It is the 12th of September 2020. Welcome to the Christian History Almanac brought to you by 1517 at I’m Dan van Voorhis.

The year was 1782.

It was a heady year for the American colonies. By the end of the year, the peace treaty with the British would be drafted, and most of the skirmishes taking place were in the Atlantic with European allies and enemies taking it out on each other. Back home, what would be known as the founding generation was beginning to establish the iconography of the new country/

These men were obsessed with the Roman Republic. It was more than just neo-classical architecture. The founders infused the republic with images from the ancient republic seen through the eyes of the Enlightenment. It was in 1782 Congress adopted the bald eagle as the national bird. Why an eagle? Because Rome, that’s why. A golden eagle represented the Roman republic. And the Bald Eagle was prevalent in North America. So, it made sense—sort of.

Let’s break down the facts of the Bald Eagle:

  1. It’s not bald. Its hair changes from brown to white on the top of its head.
  2. Its cry sounds more like a high-pitched giggle than what you have heard. You have likely listened to the cry of a red tail hawk, which is usually dubbed over the silly call of the bald eagle.
  3. They can catch their own fish but tend to live by scavenging off others. You may know that this was a deal-breaker for Ben Franklin. He said of this bird:
    “For my own part. I wish the bald eagle had not been chosen the representative of our country. He is a bird of bad moral character. He does not get his living honestly ... besides, he is a rank coward.”

The eagle made its appearance on the National Seal of the United States, also established in this year. And while Congress was busy marking the “official” everything in this year, it was on this day, the 12th of September, in 1782, that Congress officially “recommended” the first whole Bible printed in English in America by Robert Aitken as the Bible of the new country. As with all things church/state in America in the late 18th century, we have no shortage of people claiming this to the silver bullet in the “was America a Christian nation” debate.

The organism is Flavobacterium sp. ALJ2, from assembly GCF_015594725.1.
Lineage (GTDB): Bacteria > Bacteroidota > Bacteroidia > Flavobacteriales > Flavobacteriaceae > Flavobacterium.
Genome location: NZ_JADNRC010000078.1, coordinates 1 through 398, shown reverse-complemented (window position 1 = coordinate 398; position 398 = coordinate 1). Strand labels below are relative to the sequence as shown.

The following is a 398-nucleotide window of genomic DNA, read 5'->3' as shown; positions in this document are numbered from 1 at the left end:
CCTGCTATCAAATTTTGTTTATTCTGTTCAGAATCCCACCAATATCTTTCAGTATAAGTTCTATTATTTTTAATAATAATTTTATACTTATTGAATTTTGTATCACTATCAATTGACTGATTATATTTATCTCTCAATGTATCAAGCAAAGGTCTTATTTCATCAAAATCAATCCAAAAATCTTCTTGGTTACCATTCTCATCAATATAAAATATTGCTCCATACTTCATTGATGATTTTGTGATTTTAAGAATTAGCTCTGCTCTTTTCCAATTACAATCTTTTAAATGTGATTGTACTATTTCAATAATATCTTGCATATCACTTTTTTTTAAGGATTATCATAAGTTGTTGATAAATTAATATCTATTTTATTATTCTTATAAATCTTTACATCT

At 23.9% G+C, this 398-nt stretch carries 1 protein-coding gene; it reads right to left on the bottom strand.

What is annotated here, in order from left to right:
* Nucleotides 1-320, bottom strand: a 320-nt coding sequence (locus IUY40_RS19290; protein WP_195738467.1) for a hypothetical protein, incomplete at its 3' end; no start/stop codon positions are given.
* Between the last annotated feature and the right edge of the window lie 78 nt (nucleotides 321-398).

But as with most things, it’s complicated. Before 1782, British subjects, e.g., the colonists, could only buy certain items as approved by the crown. In the old world, being the printer of the official Bible of the state was a lucrative deal. Aitken, who had played with smaller publications of select books of the Bible, printed the first complete English language Bible in 1782. He petitioned to become the official printer of the official Bible.

However, this rubbed many in the capitol the wrong way. While maybe a third of the new government held traditional Christian views, most agreed that there could be no “official bible” in the country as there was in England. Thus, they decided to “recommend” the work but couch it as both a religious undertaking. But also one showing progress in the arts and useful sciences. By the time this so-called “Bible of the Revolution” was printed, the revolution was nearly over. Aitken suggested that the soldiers be given free copies, but this never took place, and soon Aitken’s Bible became a footnote in the history of American church/state relations. The Bible went into such obscurity that it later took on new significance as one of the rarest books in early American antiquaries.

Despite the grand stories, it was never carried into battle by the troops, and the fact that they literally couldn’t give it away might tell us something of the religious sensibilities of many. It is a monument to early publishing, a decision about whether to have an official Bible and a uniquely rare collectible. The so-called “Aitken Bible” was “recommended” by an act of Congress on this day, the 12th of September, in 1782.

In 1782 William Cowper published his first collection of poems. This is a stanza from a Poem by Cowper entitled “for the poor.”

To Jesus then your trouble bring,
Nor murmur at your lot;
While you are poor and He is King,
You shall not be forgot.

This has been the Christian History Almanac for the 12th of September 2020, presented by 1517 at The show is produced by a man who it has been falsely reported is “of bad moral character. He does not get his living honestly ... besides, he is a rank coward,” Christopher Gillespie. The show is written and read by Dan van Voorhis. You can catch us here every day. And remember that the rumors of grace, forgiveness, and the redemption of all things are true. Everything is going to be ok.